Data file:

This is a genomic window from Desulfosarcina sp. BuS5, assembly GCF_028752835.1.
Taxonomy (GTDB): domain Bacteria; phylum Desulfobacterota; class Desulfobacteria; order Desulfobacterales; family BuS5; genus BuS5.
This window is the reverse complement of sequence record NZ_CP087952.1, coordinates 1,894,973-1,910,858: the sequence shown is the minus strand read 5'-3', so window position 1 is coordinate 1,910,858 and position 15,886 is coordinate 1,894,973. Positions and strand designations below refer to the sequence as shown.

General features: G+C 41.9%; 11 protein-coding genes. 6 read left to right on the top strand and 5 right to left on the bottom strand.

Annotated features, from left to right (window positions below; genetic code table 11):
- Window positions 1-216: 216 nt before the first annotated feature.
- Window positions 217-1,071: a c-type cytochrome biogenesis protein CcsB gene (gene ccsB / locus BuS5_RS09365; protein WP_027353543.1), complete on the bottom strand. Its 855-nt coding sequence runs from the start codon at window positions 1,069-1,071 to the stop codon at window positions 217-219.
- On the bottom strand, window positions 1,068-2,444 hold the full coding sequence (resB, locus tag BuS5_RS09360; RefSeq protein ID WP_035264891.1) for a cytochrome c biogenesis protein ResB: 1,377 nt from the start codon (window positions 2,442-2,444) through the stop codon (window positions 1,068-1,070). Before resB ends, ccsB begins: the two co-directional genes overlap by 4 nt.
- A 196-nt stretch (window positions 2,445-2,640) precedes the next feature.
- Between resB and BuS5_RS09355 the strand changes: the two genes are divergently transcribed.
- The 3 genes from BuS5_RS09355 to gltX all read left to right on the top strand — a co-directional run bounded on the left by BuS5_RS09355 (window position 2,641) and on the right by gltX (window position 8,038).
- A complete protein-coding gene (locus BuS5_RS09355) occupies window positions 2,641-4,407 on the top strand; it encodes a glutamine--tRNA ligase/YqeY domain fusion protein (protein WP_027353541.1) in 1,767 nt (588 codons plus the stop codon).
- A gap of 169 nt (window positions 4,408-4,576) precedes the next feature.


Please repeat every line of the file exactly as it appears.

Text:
This is a genomic window from Desulfosarcina sp. BuS5, assembly GCF_028752835.1.
Taxonomy (GTDB): domain Bacteria; phylum Desulfobacterota; class Desulfobacteria; order Desulfobacterales; family BuS5; genus BuS5.
This window is the reverse complement of sequence record NZ_CP087952.1, coordinates 1,894,973-1,910,858: the sequence shown is the minus strand read 5'-3', so window position 1 is coordinate 1,910,858 and position 15,886 is coordinate 1,894,973. Positions and strand designations below refer to the sequence as shown.

General features: G+C 41.9%; 11 protein-coding genes. 6 read left to right on the top strand and 5 right to left on the bottom strand.

Annotated features, from left to right (window positions below; genetic code table 11):
- Window positions 1-216: 216 nt before the first annotated feature.
- Window positions 217-1,071: a c-type cytochrome biogenesis protein CcsB gene (gene ccsB / locus BuS5_RS09365; protein WP_027353543.1), complete on the bottom strand. Its 855-nt coding sequence runs from the start codon at window positions 1,069-1,071 to the stop codon at window positions 217-219.
- On the bottom strand, window positions 1,068-2,444 hold the full coding sequence (resB, locus tag BuS5_RS09360; RefSeq protein ID WP_035264891.1) for a cytochrome c biogenesis protein ResB: 1,377 nt from the start codon (window positions 2,442-2,444) through the stop codon (window positions 1,068-1,070). Before resB ends, ccsB begins: the two co-directional genes overlap by 4 nt.
- A 196-nt stretch (window positions 2,445-2,640) precedes the next feature.
- Between resB and BuS5_RS09355 the strand changes: the two genes are divergently transcribed.
- The 3 genes from BuS5_RS09355 to gltX all read left to right on the top strand — a co-directional run bounded on the left by BuS5_RS09355 (window position 2,641) and on the right by gltX (window position 8,038).
- A complete protein-coding gene (locus BuS5_RS09355) occupies window positions 2,641-4,407 on the top strand; it encodes a glutamine--tRNA ligase/YqeY domain fusion protein (protein WP_027353541.1) in 1,767 nt (588 codons plus the stop codon).
- A gap of 169 nt (window positions 4,408-4,576) precedes the next feature.